As part of the study, 1,00,902 adults free of heart attack, stroke, or cancer were followed for a median of 7.3 years.
Habitual tea drinkers (three or more times a week) had a 20 percent lower risk of heart attack and stroke, 22 percent lower risk of dying from heart disease and stroke, and 15 percent lower risk of dying from all causes compared to non-habitual tea drinkers (less than three times a week).
An analysis of a subset of 14,081 participants found that habitual tea drinkers had a 39 percent lower risk of heart disease and stroke, 56 percent lower risk of fatal heart disease and stroke, and 29 percent lower risk of all-cause mortality compared to never or non-habitual tea drinkers.
• Quit Smoking
Men who smoke increase their risk of dying from bronchitis and emphysema by 17 times; from cancer of the trachea, lung, and bronchus by more than 23 times.
Smoking increases the risk of dying from coronary heart disease among middle-aged men by almost four times.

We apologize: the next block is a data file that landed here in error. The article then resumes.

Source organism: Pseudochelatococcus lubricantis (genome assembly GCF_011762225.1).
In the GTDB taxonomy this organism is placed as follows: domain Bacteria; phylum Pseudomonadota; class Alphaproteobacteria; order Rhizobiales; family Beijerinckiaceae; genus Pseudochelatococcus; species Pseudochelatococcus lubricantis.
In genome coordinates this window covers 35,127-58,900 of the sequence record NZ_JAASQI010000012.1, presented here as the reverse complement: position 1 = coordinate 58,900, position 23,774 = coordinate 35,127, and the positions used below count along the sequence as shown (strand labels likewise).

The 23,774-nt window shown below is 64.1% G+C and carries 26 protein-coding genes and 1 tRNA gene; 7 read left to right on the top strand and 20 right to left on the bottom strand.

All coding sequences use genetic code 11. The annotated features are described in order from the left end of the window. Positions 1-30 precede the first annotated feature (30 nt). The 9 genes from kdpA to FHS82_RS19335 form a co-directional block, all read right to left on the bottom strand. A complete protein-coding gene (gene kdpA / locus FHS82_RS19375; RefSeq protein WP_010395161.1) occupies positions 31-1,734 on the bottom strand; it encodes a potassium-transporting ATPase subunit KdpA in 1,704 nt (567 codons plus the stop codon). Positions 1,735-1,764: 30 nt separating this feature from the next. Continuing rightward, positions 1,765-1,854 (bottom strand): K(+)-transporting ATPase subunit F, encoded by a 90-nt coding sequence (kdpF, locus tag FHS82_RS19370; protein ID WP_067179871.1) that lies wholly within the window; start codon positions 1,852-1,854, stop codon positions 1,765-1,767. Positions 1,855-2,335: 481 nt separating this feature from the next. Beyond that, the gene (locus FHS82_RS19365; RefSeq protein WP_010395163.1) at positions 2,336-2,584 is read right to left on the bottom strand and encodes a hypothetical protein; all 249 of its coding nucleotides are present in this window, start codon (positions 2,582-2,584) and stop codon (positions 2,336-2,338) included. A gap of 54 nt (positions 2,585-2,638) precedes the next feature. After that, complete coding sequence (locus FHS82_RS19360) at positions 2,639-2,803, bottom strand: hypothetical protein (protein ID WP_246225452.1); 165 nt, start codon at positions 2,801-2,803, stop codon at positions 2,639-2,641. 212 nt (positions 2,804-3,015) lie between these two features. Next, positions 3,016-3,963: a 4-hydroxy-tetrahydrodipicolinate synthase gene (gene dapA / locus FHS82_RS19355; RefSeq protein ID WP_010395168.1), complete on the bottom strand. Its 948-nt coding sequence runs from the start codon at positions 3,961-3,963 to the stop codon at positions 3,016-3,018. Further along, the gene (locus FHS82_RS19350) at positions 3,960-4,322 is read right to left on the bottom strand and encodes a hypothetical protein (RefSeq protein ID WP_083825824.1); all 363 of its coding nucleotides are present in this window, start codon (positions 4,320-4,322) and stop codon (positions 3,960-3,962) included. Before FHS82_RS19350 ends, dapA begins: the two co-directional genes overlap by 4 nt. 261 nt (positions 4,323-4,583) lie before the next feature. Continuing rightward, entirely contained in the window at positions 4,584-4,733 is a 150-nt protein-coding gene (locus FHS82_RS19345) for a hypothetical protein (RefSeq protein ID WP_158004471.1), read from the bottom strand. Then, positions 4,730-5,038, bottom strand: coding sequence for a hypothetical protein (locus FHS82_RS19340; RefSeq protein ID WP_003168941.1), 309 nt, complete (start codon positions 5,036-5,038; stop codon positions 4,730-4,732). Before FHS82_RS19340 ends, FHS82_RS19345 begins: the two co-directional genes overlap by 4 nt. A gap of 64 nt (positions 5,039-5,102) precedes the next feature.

Women who smoke increase their risk of dying from bronchitis and emphysema by 12 times; from cancer of the trachea, lung, and bronchus by more than 12 times.
Between 1960 and 1990, deaths from lung cancer among women increased by more than 500%.
In 1987, lung cancer surpassed breast cancer to become the leading cause of cancer death among U.S. women.
In 2000, 67,600 women died from lung cancer.
During 2010–2014, almost 282,000 women (56,359 women each year) will die from lung cancer.
Smoking increases the risk of dying from coronary heart disease among middle-aged women by almost five times.
• Avoid Stress and Anxiety:
Anxiety and stress may significantly decrease your lifespan. For instance, women suffering from stress or anxiety are reportedly up to two times more likely to die from heart disease, stroke, or lung cancer.
Similarly, the risk of premature death is up to three times higher for anxious or stressed men compared to their more relaxed counterparts.
If you’re feeling stressed, laughter and optimism could be two key components of the solution.
Studies show that pessimistic individuals have a 42% higher risk of early death than more optimistic people. However, both laughter and a positive outlook on life can reduce stress, potentially prolonging your life.
Disclaimer: The views expressed in the article are the author’s own and do not necessarily reflect News’ editorial stance.